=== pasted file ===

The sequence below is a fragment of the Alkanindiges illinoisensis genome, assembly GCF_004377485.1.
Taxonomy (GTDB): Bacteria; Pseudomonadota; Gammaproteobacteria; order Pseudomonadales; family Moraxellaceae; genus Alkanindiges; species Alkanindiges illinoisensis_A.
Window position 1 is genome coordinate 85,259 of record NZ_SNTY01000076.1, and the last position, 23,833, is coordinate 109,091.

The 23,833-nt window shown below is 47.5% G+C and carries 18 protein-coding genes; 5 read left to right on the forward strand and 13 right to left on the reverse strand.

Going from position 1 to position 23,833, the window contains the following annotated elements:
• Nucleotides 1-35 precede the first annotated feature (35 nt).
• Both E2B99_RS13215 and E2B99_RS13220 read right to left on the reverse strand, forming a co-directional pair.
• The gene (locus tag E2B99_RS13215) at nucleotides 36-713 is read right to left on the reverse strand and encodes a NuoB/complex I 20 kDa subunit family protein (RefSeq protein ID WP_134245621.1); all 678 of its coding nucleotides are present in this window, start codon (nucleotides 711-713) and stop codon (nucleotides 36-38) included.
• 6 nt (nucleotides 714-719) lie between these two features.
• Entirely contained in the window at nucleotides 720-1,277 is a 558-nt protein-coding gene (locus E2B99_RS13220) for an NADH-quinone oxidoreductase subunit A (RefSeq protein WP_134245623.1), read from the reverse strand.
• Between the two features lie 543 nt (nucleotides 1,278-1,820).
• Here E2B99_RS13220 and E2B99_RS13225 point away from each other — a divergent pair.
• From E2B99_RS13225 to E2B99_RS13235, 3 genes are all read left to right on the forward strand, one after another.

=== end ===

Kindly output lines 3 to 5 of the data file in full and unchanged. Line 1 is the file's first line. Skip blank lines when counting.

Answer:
Window position 1 is genome coordinate 85,259 of record NZ_SNTY01000076.1, and the last position, 23,833, is coordinate 109,091.

The 23,833-nt window shown below is 47.5% G+C and carries 18 protein-coding genes; 5 read left to right on the forward strand and 13 right to left on the reverse strand.

Going from position 1 to position 23,833, the window contains the following annotated elements: